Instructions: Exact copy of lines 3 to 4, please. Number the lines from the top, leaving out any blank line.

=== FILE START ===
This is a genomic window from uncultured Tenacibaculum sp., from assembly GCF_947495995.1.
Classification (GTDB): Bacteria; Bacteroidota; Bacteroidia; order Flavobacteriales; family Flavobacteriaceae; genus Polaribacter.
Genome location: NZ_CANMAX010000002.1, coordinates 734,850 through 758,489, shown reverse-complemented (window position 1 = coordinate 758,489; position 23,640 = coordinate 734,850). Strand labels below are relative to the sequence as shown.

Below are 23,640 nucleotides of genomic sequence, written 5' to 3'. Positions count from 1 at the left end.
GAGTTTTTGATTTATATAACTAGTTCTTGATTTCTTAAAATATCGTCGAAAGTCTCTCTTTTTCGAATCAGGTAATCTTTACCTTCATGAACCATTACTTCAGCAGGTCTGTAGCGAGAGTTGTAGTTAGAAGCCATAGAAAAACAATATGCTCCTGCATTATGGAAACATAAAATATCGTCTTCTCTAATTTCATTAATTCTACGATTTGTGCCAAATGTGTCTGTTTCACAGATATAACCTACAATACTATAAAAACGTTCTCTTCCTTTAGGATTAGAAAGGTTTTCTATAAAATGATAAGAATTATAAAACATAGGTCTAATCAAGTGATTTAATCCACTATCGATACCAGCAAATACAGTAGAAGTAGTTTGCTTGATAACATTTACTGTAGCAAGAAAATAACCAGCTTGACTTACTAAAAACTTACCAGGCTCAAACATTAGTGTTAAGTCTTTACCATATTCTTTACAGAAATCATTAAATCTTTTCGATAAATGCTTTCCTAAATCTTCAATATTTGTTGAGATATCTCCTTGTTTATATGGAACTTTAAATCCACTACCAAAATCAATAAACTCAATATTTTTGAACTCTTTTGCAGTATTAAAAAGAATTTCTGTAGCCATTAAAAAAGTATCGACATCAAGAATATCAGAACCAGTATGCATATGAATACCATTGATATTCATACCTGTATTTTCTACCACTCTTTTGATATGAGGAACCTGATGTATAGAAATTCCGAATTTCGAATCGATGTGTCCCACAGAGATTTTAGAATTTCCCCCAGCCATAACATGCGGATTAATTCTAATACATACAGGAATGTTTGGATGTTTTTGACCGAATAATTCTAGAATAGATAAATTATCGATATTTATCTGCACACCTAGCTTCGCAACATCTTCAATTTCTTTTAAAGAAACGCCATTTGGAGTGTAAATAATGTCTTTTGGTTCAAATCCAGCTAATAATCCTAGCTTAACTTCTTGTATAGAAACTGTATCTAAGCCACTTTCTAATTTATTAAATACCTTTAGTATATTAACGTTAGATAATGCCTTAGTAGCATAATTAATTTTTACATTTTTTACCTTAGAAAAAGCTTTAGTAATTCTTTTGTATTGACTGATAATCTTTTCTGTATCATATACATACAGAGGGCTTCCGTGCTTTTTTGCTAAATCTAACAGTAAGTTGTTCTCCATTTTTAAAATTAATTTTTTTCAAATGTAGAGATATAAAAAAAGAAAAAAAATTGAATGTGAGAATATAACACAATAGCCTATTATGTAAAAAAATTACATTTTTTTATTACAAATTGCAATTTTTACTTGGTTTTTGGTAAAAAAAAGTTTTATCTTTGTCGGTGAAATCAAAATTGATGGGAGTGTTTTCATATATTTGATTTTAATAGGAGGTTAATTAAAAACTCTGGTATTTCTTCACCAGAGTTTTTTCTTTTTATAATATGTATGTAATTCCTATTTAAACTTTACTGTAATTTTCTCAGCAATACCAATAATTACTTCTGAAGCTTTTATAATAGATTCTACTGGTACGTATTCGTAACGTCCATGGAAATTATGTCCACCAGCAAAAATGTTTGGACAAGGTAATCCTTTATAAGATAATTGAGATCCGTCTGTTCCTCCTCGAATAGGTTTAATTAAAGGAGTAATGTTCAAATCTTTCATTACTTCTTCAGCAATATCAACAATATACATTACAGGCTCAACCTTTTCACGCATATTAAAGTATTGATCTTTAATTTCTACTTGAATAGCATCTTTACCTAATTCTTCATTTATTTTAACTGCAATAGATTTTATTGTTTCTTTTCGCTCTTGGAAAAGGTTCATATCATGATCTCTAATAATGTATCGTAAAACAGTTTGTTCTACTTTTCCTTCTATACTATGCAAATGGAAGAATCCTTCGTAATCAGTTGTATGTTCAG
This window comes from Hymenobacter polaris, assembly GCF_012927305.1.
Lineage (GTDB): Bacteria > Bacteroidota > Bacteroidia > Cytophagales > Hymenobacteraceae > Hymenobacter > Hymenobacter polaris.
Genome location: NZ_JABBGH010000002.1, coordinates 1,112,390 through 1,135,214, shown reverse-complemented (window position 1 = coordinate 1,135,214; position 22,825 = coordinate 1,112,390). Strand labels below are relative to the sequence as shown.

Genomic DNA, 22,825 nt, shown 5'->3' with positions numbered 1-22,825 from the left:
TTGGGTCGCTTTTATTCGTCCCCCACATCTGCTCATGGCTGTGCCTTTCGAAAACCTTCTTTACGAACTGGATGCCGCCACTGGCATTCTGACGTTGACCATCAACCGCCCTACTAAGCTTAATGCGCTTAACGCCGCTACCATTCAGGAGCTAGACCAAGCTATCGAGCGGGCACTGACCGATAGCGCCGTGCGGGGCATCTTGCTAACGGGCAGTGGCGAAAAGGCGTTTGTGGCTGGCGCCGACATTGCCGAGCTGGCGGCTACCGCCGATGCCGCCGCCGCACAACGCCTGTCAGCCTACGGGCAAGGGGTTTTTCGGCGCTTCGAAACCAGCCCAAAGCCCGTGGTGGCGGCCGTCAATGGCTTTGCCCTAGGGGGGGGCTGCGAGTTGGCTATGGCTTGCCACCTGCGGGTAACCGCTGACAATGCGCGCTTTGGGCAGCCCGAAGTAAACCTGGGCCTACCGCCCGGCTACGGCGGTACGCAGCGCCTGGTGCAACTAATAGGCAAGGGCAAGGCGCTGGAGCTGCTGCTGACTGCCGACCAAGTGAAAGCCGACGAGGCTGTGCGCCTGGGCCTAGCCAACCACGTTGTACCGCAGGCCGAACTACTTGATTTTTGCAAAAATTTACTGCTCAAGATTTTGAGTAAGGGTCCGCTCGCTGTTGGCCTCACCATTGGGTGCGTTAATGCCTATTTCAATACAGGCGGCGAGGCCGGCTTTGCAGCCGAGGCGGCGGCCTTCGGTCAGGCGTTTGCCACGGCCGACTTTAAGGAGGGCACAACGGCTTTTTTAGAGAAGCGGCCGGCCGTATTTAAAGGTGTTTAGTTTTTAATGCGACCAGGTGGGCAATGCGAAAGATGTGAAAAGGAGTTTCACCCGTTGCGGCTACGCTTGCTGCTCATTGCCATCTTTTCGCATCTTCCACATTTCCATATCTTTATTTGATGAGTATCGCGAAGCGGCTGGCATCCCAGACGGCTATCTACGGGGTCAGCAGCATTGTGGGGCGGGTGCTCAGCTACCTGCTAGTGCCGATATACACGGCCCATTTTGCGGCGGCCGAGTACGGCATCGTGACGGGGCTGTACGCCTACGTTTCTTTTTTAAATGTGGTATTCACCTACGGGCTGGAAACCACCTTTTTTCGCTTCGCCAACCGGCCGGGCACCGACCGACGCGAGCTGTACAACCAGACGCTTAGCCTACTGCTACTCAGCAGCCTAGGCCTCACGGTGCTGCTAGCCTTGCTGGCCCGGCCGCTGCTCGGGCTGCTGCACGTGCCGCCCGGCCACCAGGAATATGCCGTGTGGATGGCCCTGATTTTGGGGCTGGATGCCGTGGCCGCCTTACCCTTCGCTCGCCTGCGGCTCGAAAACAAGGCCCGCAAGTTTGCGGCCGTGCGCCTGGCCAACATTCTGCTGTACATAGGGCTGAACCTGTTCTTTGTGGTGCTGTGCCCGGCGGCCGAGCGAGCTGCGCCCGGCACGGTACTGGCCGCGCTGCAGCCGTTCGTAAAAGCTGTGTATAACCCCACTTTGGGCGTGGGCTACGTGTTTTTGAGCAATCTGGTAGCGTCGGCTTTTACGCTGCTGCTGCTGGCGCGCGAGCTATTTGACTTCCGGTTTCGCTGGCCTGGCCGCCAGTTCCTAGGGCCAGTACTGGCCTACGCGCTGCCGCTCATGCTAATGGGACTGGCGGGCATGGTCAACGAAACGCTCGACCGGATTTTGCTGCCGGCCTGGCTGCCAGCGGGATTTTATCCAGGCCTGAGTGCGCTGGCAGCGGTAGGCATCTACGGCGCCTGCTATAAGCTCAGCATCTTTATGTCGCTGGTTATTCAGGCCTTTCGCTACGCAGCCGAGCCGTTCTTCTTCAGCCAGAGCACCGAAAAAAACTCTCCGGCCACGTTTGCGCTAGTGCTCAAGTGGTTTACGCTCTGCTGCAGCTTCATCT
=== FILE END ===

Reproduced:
Genome location: NZ_CANMAX010000002.1, coordinates 734,850 through 758,489, shown reverse-complemented (window position 1 = coordinate 758,489; position 23,640 = coordinate 734,850). Strand labels below are relative to the sequence as shown.

Below are 23,640 nucleotides of genomic sequence, written 5' to 3'. Positions count from 1 at the left end.